FERC on April 15 said that it has proposed to modify its March 2020 plan to revise its electric transmission incentives policy meant to stimulate infrastructure development to support the country’s evolving electric grid.
The April 15 supplemental notice of proposed rulemaking (NOPR) proposes to codify FERC’s current practice of granting a 50-basis-point increase in return on equity (ROE) as an incentive for utilities that join a transmission organization, FERC said, adding that a utility would be eligible for the incentive for the first three years after the utility transfers operational control of its facilities to the transmission organization.
The commission said that its March 2020 NOPR proposed to increase the incentive for membership in a regional transmission organization (RTO), an independent system operator (ISO), or other FERC-approved transmission organization from 50 basis points to 100 basis points. The incentive currently is available for as long as membership continues, and the March 2020 NOPR proposed no change to that, FERC said.
The April 15 supplemental NOPR would require utilities that have received the incentive for three or more years to submit, within 30 days of the effective date of a final rule, a compliance filing to eliminate the incentive from its tariff. Utilities currently receiving the incentive must either revise their tariffs to eliminate the incentive or to terminate the incentive three years from the date that they turned over operational control of their transmission facilities to a transmission organization, FERC said.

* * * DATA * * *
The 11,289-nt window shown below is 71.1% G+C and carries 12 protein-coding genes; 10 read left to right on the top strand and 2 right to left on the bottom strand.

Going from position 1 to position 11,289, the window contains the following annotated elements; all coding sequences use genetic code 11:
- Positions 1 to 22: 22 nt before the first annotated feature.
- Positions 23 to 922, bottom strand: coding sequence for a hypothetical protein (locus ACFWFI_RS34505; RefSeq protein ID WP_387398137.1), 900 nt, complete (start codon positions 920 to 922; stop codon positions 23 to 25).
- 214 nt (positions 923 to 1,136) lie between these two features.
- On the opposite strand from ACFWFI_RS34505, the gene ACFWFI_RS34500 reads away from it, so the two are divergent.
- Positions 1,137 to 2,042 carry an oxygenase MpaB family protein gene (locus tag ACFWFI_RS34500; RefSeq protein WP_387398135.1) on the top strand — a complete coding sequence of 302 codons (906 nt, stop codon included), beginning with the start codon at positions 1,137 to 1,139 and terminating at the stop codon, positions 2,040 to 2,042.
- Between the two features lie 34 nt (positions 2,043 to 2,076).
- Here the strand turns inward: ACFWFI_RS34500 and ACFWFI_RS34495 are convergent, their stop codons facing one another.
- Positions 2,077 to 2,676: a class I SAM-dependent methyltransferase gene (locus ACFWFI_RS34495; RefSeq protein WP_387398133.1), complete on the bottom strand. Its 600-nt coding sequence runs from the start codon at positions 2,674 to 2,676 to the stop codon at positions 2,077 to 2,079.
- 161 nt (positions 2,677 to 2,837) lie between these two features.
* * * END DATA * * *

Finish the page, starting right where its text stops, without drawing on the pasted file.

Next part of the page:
The supplemental NOPR seeks comment on whether the incentive should be available solely to transmitting utilities that join a transmission organization voluntarily, FERC said, adding that if so, it wants to know how it should apply that standard, as well as how to determine whether the decision to join was voluntary.
As noted in the supplemental NOPR, given that the statute only directs an incentive for entities that “join” a transmission organization, FERC believes that it has latitude under the statute to tailor the incentive more narrowly to encourage joining, rather than remaining in, a transmission organization.
“We believe that providing the transmission organization incentive indefinitely may not be necessary to incentivize a transmitting utility to join a transmission organization and, given the large impact that such an incentive has on ratepayers, may not appropriately balance utility and ratepayer interests, particularly given the substantial benefits of transmission organization membership to participating utilities,” FERC said.
Among other things, FERC said that it proposes to revise its regulations to provide that the transmitting utility is only eligible for the transmission organization incentive if it has not previously been a member of a transmission organization.
“We intend for the transmission organization incentive to encourage transmitting and electric utilities to join transmission organizations, not to incent such utilities to change membership between transmission organizations or to alter their ownership structures,” FERC said. “Allowing a utility that changes transmission organizations to extend the transmission organization incentive or receive a new transmission organization incentive would impose costs to ratepayers from integration and exit costs of leaving and joining transmission organizations without providing material benefits.”
FERC said in its statement that comments are due 30 days after publication in the Federal Register, with reply comments due 15 days after that.